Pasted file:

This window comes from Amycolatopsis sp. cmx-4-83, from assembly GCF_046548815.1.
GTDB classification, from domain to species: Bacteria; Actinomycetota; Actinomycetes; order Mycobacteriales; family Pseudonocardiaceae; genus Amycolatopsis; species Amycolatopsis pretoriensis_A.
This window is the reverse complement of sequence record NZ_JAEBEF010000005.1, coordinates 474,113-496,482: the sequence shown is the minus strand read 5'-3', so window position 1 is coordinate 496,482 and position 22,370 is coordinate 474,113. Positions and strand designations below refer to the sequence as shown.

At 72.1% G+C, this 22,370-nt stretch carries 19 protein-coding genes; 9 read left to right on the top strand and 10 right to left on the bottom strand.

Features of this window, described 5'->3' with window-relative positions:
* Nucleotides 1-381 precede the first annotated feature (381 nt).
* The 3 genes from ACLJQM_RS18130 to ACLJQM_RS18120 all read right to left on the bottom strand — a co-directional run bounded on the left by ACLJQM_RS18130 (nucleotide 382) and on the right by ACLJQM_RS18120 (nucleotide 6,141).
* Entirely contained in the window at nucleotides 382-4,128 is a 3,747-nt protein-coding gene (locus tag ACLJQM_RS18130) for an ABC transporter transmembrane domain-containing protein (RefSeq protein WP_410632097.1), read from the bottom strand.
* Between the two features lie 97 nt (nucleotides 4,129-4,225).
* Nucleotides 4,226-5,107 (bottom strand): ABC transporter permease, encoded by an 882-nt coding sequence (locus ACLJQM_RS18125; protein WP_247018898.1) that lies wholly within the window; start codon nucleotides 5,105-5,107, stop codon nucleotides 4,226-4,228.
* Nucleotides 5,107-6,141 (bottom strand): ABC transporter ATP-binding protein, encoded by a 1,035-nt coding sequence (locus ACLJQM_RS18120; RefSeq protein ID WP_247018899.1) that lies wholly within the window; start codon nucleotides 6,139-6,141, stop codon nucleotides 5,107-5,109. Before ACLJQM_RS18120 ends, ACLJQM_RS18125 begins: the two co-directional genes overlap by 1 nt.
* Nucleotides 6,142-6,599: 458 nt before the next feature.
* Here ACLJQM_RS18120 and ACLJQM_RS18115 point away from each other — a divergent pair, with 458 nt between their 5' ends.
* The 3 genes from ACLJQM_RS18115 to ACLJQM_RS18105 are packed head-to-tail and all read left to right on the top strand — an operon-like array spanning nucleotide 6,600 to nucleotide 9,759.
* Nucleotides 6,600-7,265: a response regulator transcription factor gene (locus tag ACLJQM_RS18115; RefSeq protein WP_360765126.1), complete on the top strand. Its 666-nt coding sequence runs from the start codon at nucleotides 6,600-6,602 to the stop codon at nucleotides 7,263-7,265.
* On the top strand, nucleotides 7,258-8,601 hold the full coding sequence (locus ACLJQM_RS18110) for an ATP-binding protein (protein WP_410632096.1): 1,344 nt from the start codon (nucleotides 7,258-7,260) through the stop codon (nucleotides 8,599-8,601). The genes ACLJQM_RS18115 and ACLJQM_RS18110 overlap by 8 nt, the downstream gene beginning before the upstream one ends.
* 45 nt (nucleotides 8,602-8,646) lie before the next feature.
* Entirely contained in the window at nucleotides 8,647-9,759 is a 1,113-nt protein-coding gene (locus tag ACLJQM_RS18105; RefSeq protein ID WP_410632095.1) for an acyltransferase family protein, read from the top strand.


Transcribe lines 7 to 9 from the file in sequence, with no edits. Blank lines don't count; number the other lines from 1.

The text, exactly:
* The 3 genes from ACLJQM_RS18130 to ACLJQM_RS18120 all read right to left on the bottom strand — a co-directional run bounded on the left by ACLJQM_RS18130 (nucleotide 382) and on the right by ACLJQM_RS18120 (nucleotide 6,141).
* Entirely contained in the window at nucleotides 382-4,128 is a 3,747-nt protein-coding gene (locus tag ACLJQM_RS18130) for an ABC transporter transmembrane domain-containing protein (RefSeq protein WP_410632097.1), read from the bottom strand.
* Between the two features lie 97 nt (nucleotides 4,129-4,225).